Last week the City of Bloomington adopted an expansive “inclusionary zoning” ordinance for the purpose of compelling developers of single and multifamily housing to include a portion of their new housing as affordable based on prescribed income standards.  “Inclusionary zoning” refers to a policy that compels developers to include some land use component desired by

In the realm of local land use there are few development proposals that have the tendency to evoke neighborhood resistance than a new group home. The response is particularly vehement when the home is intended to serve those with chemical dependency and especially controversial in a low-density neighborhood. While most people acknowledge a need for

Cities throughout Minnesota are busy updating their comprehensive plans, a process that typically occurs every 10 years or so. As a reminder, comprehensive plans serve as the visionary roadmap for a city’s intended long-term growth; the implementing tools are the zoning ordinance, subdivision ordinance and similar policies. Of course, cities have the discretion to amend

Those of us who advise business clients, including real estate development clients, about state and local regulatory matters are pretty comfortable working under the long-standing division of authority between cities and state or federal regulators. We understand, for example, that local units of government are creatures of the state legislature, with powers limited to the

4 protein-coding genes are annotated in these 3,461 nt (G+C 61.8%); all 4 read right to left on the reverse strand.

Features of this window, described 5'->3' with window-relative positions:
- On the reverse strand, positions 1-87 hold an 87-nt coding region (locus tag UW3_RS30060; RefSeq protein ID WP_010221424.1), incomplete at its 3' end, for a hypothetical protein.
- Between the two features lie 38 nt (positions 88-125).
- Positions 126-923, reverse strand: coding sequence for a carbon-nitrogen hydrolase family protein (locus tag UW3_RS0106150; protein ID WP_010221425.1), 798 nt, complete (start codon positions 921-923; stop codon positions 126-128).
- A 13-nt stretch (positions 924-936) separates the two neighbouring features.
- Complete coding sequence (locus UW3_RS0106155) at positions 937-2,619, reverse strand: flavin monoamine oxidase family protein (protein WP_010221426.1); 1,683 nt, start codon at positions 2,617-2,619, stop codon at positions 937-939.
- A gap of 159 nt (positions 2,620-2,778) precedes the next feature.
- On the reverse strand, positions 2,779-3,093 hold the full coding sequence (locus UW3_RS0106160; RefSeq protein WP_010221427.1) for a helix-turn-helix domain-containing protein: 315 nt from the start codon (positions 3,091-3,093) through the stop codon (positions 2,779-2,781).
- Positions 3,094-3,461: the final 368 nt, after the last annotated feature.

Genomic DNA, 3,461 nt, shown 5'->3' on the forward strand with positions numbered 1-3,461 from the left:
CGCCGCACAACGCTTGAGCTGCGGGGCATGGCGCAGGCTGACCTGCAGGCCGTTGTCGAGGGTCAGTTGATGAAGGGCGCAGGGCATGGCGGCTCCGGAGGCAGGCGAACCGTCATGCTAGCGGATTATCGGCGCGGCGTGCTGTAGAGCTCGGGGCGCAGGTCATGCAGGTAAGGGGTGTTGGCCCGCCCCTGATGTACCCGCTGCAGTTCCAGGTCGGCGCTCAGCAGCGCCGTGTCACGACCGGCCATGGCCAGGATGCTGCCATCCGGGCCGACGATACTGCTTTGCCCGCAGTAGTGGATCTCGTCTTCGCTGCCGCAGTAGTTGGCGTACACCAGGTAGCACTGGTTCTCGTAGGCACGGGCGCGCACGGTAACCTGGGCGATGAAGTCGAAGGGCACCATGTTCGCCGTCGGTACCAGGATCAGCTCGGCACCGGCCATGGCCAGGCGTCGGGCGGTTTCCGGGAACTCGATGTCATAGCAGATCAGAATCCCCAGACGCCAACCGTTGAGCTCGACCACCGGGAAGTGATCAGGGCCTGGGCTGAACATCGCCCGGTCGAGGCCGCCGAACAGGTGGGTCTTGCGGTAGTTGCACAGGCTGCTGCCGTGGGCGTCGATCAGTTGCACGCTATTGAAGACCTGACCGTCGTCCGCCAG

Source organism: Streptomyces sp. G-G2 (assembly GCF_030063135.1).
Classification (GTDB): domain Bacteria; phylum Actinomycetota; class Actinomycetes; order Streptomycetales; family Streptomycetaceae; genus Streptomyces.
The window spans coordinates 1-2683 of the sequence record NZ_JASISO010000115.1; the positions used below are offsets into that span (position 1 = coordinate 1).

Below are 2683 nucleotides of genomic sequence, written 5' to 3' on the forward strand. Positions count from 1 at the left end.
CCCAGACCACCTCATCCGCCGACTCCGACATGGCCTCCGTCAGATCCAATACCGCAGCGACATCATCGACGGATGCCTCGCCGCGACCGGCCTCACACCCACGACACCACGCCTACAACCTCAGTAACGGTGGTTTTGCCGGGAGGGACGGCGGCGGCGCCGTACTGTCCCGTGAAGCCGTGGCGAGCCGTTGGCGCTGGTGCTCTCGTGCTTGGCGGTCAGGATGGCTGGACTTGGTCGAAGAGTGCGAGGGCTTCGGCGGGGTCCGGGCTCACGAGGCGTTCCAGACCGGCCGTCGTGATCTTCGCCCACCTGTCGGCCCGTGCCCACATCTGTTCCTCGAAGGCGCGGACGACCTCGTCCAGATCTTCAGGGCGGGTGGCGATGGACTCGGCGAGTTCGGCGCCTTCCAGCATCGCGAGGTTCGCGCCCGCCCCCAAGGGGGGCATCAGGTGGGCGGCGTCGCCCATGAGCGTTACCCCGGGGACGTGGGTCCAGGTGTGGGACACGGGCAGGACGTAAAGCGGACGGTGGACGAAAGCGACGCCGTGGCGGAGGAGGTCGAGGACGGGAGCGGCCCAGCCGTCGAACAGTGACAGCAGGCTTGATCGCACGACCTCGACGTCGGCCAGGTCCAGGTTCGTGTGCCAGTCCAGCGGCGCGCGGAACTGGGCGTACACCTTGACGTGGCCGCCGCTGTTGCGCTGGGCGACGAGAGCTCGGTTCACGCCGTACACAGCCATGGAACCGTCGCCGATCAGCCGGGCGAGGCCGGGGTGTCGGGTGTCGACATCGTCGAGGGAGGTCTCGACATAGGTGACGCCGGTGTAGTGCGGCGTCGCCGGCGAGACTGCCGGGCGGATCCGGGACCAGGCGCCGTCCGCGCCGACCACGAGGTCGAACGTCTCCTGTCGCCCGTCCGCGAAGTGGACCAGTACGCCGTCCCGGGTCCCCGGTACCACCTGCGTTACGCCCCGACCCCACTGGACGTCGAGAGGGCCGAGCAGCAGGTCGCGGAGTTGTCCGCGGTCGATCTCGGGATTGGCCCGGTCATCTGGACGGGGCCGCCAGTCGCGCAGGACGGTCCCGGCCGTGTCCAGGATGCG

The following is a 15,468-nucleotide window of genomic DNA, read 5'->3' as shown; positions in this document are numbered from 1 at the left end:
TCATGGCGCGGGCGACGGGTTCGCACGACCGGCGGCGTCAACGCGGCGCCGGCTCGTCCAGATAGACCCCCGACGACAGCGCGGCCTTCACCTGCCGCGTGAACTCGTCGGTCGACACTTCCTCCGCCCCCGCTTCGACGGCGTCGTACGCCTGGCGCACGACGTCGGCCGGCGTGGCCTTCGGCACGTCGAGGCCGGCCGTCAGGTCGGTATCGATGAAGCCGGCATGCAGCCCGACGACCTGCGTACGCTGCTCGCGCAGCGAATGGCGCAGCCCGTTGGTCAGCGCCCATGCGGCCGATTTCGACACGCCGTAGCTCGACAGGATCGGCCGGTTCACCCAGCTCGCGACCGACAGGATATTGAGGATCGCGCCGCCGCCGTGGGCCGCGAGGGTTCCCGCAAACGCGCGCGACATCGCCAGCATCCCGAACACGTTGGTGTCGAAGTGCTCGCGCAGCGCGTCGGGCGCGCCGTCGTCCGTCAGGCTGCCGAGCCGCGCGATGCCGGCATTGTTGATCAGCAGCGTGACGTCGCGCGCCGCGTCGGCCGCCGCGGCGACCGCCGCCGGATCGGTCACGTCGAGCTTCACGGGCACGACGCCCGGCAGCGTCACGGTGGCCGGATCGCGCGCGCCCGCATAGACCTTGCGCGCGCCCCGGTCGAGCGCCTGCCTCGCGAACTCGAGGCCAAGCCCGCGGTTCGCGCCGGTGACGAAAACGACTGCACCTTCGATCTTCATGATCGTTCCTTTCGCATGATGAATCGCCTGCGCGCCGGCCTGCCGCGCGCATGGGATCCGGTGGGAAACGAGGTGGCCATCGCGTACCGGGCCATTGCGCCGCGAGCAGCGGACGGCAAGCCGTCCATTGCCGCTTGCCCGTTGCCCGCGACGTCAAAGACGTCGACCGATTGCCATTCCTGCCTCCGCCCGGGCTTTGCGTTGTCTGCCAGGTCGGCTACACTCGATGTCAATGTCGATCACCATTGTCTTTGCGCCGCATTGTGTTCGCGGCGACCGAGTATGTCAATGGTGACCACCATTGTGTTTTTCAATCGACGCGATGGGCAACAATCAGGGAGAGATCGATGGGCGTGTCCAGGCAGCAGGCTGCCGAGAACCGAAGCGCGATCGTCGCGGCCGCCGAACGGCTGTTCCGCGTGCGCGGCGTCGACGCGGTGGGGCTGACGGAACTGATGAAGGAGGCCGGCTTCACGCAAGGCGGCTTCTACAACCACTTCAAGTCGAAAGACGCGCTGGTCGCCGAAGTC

Forgive developer Martin Harstad if he thought he was in Potterville and not Woodbury when the city told him he had to pay nearly $1.4 million in “road assessments” as a condition of approval for his “Bailey Park” residential development. Harstad sued Woodbury to challenge its authority to demand the road assessments and won

Stretching from the Cathedral of St. Paul to the Mississippi River, St. Paul’s Summit Avenue is one of the premier stretches of Victorian homes in the United States. Throughout the last four decades, the neighborhood has been the target of investment and restoration that has solidified Summit Avenue as an iconic part of Minnesota’s Capitol

Ownership of real property is a protected constitutional right. Yet when a local government enacts a development moratorium depriving a landowner of the use of their land for potentially a year or more, the response from public officials is often deafening silence. To make matters worse, cities, counties and townships can enact development moratoria with